Monday, May 25, 2009

My World: New River Gorge Bridge

New River Gorge Bridge 4-29-09 by Kathie Brown

The New River Gorge Bridge in West Virginia was the longest single span arch bridge in the world until 2004 when the Millau Viaduct opened in France. The bridge itself is 3030 feet long and the span of the arch is 1700 ft. Lying 876 ft above the New River it doesn't look like much when you drive across it but the real beauty is seen from the side and below. This shot was taken from a viewing platform at the visitor's center in Fayetteville, WV on my recent trip to the New River Birding and Nature Festival. While the first 2 days were sunny and bright, the rest of the week we were shrouded in clouds and showered with rain. Mist and fog rolled off the hills and mountainsides and I often felt like I was living in the clouds. This area is often called the Costa Rica of America and it certainly felt and looked like a Rain Forest to me!

Bridge Lattice 4-29-09 by Kathiesbirds

I was fascinated by the beauty of the structure and the latticework of steel that lends support to the bridge. It occurred to me that this is what the birds must see as they go flying by...

Tree lattice 4-29-09 by Kathiesbirds

...not unlike the latticework of branches as they sail through the trees! I saw or heard 106 species of birds while here and added 27 species to my Life List.

The New River Gorge is famous for BASE jumpers which gather here one day a year to jump from the steel span. Called The Bridge Day Festival, the bridge is entirely closed down as participants leap off the structure into the gorge below as well as engaging in other extreme sports. Click on the link to read the official Bridge Day History and Facts.

The New River Gorge is where you can find the Big Bend Tunnel, which is the reputed location of the legend of John Henry. A steel driver, John Henry and his partner were pitted by the railroad bosses in a contest between man and machine to see which could drill farther and faster. Reputedly John Henry and his "shaker" won, but he dies with his hammer in his hand from the exertion. (Click on the link to read the full story.)

It is also the location of the worst industrial disaster in American History when, in 1930, hundreds of workers were killed either by accident or by breathing the silica dust from the drilling the 3 mile long diversion tunnel for a Hydo-electric plant on the Kanawha River. Called The Hawks Nest Incident, the silica dust acted like ground glass in the worker's lungs causing difficulty breathing and ultimately death. Since this was not a coal mine it was not subject to the same regulations and safety precautions as coal mining was. Most of the workers were African Americans looking traveling the country looking for work during the depression. Unnamed and unknown, the companies involved denied the problems and pushed the men to keep on working. When anyone died they just replaced them with the steady stream of desperate workers. In the end it is estimated that between 700 to 2000 men died before the tunnel was completed with many more sick and disabled. (Source NPS website)


Gaelyn said...

That's a marvelous bridge structure, and so big. Always liked the John Henry Story.

bobbie said...

A beautiful bridge in a beautiful setting, Kathie. thanks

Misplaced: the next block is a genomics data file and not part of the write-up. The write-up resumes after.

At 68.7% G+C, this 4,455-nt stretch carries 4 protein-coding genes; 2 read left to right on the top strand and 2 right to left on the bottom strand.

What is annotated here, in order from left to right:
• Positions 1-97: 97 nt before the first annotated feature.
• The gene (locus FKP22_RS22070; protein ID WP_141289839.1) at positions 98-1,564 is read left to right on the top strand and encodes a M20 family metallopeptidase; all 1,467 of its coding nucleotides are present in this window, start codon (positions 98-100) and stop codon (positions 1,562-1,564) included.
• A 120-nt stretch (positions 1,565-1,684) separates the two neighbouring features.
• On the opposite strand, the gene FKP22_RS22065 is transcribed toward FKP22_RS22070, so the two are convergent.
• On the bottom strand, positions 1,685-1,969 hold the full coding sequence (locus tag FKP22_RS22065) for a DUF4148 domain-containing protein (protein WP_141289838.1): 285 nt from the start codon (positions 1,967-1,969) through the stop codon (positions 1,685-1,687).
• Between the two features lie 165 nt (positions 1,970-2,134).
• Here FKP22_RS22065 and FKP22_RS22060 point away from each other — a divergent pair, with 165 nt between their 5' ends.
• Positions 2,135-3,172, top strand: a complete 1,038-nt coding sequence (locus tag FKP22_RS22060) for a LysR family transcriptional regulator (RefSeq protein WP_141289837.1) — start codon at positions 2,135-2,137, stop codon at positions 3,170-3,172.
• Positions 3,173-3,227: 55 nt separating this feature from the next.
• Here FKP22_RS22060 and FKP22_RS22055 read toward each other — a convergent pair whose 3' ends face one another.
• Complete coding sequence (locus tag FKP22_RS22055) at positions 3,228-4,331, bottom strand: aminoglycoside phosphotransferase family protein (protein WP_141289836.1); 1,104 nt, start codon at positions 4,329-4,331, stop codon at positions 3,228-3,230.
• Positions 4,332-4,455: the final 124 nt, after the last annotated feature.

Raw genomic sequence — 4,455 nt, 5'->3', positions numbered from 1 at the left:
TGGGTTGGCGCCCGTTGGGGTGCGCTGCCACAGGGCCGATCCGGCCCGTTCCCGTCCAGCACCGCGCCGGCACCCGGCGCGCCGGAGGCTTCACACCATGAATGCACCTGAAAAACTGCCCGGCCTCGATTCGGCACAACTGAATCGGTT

Anonymous said...

I missed hearing the John Henry connection, but the rest sounds familiar. I like that unusual and artistic view of the supporting lattice beneath the bridge.

Susan Gets Native said...

I saw a sign at Hawk's Nest about the accident....horrible.
I never went "below" the bridge to get any photos. It was enough that I didn't pee my pants or faint while driving over it. :)

Arija said...

Kathie, a lovely post, and so well researched. Is that where th hillsides are covered in Liliodendron trees? I think I have seen this magnificent bridge before.
Have a great week birding.

Deborah Godin said...

Wow, the vegetation is so thick! The bridge just seems to appear and disappear out of it like magic!

King of New York Hacks said...

Wow...amazing what the government doesn't put in the history books. Great pictures.

Kathie Brown said...

Gaelyn, it was good to refresh my memory about it! Amazing stuff!

Bobbie, it is breathtaking!

Thanks Wren! I learned about the John Henry Connection when I was researching the bridge!

Susan, you probaly could have done the boardwalk at the visitor's center. It was amazing and I only went halfway down. Firm footing all the way. I'm proud of you controlling, if not conquering your fear of bridges! You did well!

Arija, Do you mean Rhododenron bushes? There are a lot of them around this area. The Swainson's warblers like to live in them. We saw them all over the place but they were not in bloom as of yet. I was contsantly enjoying the dogwoods and redbud trees though.

Deborah, yes it does!

King of the New York Hacks, it's sad that this story is not in the history books. I had to find most of it on the internet. A sign is posted at Hawks Nest about the incident, but that was it.

Gaelyn said...


I hope you'll stop by and pick up an award I have for you.

Mary said...


You have done your homework and deserve an A+++! Since I'm always pressed for time, I thank you for this research. Lovely. I did not see the bridge from your view, so I appreciate these wonderful photos.


Larry said...

Geeze-that was a terrible incident.-I love hearing old legends like that.-You wonder what part of them are actually true.

WitchyWoman said...

I actually visited New River Gorge just last week and that bridge is amazing. Beautiful views.